Salem City Hall. (Amanda Loman/Salem Reporter)
The governing board for the city of Salem’s Urban Renewal Agency will meet Monday evening to consider bonds that’ll generate cash for six of its urban renewal areas.
Urban renewal is a tool Oregon cities can use to improve infrastructure and attract private investment. Cities can borrow against future property taxes generated in an urban renewal area. That money can be used to fix streetscapes, build affordable housing and improve pedestrian infrastructure.
Kristin Retherford, the city’s urban development director, said in an email that the agency usually does its short-term financing for projects in January after tax payments start coming in in November and December. She said the bond money will be used for projects already approved in each urban renewal area.
The board will consider the following:
A $900,000 short-term bond for the McGilchrist Urban Renewal Area. The 403-acre urban renewal area exists to enhance McGilchrist Street S.E. to improve mobility and spur private investment.
A $500,000 bond for the Mill Creek Industrial Park Urban Renewal Area. The 650-acre urban renewal area was created to build a corporate center in southeast Salem and has been used to improve roads and utilities in the area.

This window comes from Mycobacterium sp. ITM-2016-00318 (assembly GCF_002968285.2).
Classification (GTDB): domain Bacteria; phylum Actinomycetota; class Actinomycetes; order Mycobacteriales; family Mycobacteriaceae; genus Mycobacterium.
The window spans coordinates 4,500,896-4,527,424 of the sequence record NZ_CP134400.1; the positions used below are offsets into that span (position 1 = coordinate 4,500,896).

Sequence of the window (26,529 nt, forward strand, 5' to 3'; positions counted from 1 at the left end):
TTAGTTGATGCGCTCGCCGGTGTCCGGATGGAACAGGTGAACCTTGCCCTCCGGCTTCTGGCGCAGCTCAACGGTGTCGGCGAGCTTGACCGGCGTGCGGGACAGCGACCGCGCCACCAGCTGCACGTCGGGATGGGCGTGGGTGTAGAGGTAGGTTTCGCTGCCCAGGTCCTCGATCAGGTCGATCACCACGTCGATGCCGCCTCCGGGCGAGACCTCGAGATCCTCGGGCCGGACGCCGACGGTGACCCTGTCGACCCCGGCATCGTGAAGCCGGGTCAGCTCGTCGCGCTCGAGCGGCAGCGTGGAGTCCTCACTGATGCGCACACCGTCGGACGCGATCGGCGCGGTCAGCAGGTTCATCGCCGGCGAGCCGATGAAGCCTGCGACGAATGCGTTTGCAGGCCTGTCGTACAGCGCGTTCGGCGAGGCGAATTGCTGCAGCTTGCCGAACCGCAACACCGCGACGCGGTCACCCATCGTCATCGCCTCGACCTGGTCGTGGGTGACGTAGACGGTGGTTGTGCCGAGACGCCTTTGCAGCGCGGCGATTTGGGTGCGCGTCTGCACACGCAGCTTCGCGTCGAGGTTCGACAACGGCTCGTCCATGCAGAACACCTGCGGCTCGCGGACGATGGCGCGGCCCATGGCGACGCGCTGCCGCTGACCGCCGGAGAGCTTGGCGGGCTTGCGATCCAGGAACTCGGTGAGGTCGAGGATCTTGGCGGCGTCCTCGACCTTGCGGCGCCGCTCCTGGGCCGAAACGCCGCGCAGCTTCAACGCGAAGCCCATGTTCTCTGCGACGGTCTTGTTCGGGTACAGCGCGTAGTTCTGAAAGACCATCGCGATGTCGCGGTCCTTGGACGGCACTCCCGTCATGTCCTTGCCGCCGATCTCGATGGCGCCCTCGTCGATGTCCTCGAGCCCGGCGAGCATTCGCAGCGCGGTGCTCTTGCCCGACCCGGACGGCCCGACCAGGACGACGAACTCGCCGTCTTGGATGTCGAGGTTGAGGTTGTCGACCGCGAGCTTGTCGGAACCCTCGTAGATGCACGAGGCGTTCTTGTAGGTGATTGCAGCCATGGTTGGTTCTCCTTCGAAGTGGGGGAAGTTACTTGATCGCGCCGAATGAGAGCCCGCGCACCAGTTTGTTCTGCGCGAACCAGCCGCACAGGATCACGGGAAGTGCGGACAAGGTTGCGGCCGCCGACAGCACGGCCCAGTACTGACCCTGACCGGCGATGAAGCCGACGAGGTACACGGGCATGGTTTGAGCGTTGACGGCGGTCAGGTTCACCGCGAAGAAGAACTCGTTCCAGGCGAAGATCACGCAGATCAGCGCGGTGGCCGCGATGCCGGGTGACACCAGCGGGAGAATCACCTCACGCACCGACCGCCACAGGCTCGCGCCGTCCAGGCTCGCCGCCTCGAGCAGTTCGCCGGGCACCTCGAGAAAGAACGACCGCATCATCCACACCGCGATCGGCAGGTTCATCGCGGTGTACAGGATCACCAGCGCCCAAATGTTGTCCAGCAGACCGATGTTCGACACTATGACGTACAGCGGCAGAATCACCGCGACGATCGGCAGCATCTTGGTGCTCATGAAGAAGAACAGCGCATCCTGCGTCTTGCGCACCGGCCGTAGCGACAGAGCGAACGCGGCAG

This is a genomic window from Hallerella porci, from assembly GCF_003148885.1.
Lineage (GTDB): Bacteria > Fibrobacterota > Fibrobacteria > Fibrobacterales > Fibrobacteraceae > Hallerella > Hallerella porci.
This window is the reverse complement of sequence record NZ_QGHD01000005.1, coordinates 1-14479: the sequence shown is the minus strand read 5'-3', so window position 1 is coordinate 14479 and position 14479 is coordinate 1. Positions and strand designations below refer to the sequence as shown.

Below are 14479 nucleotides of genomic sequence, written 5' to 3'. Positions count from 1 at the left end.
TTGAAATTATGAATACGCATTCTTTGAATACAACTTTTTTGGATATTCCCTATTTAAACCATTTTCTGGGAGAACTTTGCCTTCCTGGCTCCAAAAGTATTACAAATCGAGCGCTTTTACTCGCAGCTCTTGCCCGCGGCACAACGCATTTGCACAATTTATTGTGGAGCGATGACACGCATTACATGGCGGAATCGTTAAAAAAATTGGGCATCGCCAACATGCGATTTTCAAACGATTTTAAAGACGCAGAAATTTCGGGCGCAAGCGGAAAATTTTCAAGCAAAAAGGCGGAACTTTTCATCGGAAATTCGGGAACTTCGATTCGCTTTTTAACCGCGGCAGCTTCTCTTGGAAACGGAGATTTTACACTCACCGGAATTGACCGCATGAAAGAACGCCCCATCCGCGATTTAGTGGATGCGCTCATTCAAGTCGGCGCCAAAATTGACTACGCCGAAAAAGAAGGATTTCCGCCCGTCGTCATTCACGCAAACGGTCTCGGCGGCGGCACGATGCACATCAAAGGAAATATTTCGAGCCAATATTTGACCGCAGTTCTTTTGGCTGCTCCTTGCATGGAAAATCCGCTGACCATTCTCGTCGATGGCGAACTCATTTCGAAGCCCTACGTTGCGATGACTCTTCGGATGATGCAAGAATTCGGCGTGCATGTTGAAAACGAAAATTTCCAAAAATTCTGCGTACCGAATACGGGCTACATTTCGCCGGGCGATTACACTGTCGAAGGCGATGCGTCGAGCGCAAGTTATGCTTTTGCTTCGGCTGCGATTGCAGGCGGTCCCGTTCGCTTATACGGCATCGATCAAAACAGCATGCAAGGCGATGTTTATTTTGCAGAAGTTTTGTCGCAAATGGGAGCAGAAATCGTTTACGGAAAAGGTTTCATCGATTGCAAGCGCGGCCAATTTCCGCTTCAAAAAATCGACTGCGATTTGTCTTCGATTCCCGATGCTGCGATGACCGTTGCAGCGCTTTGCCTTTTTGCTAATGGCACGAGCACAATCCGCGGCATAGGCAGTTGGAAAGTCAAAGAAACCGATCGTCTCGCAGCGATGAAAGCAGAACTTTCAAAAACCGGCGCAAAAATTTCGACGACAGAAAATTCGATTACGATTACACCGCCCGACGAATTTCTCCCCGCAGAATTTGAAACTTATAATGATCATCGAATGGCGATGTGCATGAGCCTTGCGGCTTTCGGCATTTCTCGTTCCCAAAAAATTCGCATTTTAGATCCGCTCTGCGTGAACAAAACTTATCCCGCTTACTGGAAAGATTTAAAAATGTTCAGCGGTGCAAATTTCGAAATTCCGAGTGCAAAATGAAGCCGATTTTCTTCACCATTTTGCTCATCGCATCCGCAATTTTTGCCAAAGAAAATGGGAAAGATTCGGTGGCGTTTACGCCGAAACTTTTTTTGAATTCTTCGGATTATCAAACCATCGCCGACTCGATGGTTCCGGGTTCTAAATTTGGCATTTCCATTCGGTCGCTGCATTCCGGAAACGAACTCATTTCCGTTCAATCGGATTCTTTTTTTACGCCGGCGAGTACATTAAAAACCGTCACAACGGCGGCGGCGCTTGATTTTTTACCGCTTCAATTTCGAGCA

A $4.5 million bond for the North Gateway Urban Renewal Area. The 926-acre area exists to improve streets, rehabilitation of property and affordable housing projects.
A $6 million bond for the Riverfront - Downtown Urban Renewal Area. The 290-acre urban renewal area has been used to construct office buildings, rental housing and bike infrastructure, including the Peter Courtney pedestrian bridge.
A $500,000 bond for the South Waterfront Urban Renewal Area. The 370-acre area was created to help transition pedestrian infrastructure, including connections to the pedestrian and bike system on Minto Island and riverfront access.
A $2 million bond for the West Salem Urban Renewal Area. The 453-acre area exists to improve buildings and traffic circulation.